The 3 Key Elements of Shopping Center Management

shopping center performance

When you manage a shopping center, the things constantly happening in and around the property must be kept under control.  The typical retail property is like a large ‘ship’ or tourist vessel, where events are happening on a daily basis.

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The retail ‘journey’

The retail ‘journey’ is to a ‘city’ called ‘Investment’; the ‘trip’ could take years to complete, but every day the ‘ship’ must be guided towards the ‘port’ of retail destination.   When the ‘trip’ comes to an end, the ‘travelers’ will get off the vessel.  The question will be, ‘Has the journey been a successful one?’   Have the ‘travellers’ enjoyed the journey?  Have they spent their money wisely?

So retail property and any shopping center investment is quite special in so many different ways.  The investment ‘journey’ will involve all of the following elements and people as ‘travelers’ (plus some others):

  • Property investors seeking to invest their funds and achieve a good return over time
  • Tenants needing to create a business result and return
  • Business owners wanting a ‘future’ for their efforts
  • Customers requiring retail services and products
  • Financiers requiring a return on investment and outlay
  • Property managers and leasing experts seeking to improve the asset

So many different people involved in the one property, and so many agendas at play!  How can you work through this?  The simple answer is you need a retail plan and some control strategies to keep things on track.  Somewhere in that process will be local property knowledge and professional skills of a retail nature.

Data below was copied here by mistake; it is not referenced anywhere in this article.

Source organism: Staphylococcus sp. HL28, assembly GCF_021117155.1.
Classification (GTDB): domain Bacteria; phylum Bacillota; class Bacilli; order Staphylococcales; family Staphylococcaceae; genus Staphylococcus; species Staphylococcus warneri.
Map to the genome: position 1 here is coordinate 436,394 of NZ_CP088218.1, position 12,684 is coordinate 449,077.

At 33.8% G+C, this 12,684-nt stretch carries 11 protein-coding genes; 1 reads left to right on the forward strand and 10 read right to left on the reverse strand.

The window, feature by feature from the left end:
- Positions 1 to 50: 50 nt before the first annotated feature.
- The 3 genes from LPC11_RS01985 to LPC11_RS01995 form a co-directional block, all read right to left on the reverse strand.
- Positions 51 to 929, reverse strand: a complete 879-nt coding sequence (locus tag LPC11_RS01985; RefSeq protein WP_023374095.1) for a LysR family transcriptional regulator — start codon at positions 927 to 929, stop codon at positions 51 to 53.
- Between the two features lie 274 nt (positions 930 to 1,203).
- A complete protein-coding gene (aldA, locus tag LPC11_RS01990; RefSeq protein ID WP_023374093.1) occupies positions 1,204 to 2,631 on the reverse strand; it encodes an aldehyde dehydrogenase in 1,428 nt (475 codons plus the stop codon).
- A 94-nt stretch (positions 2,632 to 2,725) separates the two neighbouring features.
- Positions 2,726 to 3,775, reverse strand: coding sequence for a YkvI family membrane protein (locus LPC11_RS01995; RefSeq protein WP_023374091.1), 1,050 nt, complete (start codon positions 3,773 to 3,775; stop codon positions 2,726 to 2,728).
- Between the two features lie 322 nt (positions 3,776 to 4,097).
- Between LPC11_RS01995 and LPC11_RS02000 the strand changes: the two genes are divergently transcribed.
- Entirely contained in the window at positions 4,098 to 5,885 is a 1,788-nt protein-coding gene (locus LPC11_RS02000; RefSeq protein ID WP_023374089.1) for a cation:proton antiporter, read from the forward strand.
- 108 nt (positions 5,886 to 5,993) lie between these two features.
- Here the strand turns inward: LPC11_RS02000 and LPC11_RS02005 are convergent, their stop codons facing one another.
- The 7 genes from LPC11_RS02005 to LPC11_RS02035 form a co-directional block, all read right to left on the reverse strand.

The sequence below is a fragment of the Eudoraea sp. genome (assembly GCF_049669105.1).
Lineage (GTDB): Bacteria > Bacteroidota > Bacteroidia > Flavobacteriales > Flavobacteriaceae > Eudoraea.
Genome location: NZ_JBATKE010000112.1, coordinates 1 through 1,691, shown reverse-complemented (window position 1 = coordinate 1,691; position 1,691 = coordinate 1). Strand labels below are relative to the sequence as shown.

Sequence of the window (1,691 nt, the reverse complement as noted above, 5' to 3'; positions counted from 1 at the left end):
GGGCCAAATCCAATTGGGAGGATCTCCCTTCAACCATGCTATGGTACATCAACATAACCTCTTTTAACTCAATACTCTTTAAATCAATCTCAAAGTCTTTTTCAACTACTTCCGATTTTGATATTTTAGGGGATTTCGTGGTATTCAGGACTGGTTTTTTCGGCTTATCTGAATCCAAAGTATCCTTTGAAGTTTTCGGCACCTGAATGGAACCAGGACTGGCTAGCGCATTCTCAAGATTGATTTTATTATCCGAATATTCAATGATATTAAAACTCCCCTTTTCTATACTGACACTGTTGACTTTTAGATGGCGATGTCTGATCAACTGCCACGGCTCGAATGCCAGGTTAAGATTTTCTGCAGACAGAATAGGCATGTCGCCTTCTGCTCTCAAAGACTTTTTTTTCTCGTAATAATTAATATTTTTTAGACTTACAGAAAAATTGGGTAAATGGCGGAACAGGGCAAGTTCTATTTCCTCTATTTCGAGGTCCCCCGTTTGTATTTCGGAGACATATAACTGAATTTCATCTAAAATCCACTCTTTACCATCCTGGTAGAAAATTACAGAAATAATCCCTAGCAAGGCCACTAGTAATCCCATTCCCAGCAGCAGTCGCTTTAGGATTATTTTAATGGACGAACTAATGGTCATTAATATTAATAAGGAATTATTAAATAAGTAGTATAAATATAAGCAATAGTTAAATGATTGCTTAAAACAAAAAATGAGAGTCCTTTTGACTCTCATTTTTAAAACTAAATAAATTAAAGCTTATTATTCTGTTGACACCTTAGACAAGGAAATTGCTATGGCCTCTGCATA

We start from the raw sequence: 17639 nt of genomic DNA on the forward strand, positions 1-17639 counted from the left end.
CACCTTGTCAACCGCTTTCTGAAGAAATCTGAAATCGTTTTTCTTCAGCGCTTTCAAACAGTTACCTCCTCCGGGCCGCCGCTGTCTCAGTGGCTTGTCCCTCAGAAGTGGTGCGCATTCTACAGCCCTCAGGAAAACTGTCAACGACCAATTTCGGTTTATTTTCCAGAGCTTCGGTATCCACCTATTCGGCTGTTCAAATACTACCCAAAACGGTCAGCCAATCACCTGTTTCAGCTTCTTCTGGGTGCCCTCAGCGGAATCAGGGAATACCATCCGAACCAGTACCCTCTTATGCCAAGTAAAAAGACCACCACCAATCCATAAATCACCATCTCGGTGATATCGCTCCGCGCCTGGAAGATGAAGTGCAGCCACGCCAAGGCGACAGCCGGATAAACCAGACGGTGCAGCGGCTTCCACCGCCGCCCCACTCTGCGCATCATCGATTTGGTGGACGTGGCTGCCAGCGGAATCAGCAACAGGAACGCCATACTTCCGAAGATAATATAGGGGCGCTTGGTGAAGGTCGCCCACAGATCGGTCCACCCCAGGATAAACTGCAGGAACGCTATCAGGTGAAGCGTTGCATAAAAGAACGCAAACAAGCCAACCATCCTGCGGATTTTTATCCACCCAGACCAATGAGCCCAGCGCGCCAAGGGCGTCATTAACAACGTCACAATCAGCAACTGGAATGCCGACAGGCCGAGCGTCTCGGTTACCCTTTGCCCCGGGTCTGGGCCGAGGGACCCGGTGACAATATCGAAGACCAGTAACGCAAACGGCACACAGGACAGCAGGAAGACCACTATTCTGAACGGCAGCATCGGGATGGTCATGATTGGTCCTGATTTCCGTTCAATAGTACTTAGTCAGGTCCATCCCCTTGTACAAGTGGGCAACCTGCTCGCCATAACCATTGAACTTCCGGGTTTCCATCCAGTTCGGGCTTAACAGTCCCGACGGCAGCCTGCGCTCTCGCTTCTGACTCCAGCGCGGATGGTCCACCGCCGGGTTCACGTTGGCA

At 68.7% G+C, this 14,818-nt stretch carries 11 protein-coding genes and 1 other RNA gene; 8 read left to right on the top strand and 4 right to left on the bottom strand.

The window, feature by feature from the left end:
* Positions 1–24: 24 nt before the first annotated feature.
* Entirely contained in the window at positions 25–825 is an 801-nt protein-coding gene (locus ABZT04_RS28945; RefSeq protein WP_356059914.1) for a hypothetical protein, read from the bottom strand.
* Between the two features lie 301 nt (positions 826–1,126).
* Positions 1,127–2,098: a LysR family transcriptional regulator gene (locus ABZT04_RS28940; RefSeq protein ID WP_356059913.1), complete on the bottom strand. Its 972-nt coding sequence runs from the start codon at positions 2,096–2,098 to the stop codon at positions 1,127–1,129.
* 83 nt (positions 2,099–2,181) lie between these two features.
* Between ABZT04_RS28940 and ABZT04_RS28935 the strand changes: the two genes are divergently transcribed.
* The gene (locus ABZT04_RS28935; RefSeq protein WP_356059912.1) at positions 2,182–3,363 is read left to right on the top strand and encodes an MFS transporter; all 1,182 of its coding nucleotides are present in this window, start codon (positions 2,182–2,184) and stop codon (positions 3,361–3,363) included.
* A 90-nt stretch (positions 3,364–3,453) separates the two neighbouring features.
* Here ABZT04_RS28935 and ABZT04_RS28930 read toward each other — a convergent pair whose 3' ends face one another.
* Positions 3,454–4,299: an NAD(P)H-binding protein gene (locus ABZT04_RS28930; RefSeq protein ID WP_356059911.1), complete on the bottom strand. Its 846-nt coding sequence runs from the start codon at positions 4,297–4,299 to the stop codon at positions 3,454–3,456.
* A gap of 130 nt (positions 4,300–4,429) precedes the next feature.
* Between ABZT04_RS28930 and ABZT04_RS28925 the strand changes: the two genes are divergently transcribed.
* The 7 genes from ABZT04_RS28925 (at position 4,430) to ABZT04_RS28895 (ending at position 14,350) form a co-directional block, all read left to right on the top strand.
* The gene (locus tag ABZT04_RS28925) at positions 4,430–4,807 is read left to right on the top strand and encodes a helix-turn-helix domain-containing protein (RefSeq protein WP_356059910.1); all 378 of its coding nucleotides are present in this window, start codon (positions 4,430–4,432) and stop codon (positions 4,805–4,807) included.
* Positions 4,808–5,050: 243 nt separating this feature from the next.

Keeping the investment on its investment ‘path’

Here are some ideas to help you with establishing this kind of professional control system for a shopping center:

  1. Tenant attraction and retention – A successful retail property needs good tenants, and those that will pull in the customers regularly overtime. That is an ongoing focus, and the tenant mix is at the center of the process.  You want the customers to come back to your property to purchase goods; the retail experience on site must be encouraging and comfortable for customers.  How can you find the right tenants for the property?
  2. Lease management processes – The leases in the property will (must) provide stability of income. Make sure that you have the leases specially designed for that process of investment and growth; a generic lease is a waste of time in a retail property.
  3. Cost controls and maintenance – A budget in a retail property, controlling both income and expenditure is quite important. The budget should be part of the investment plan and business plan for the property.  Look at the financial history of the property and use that history for setting key performance indicators of net income.

When you control these things with ongoing focus, the typical retail property can start to take some shape as an investment and valuable asset.  That’s the process to keep the ‘retail ship’ on its ‘investment journey’.

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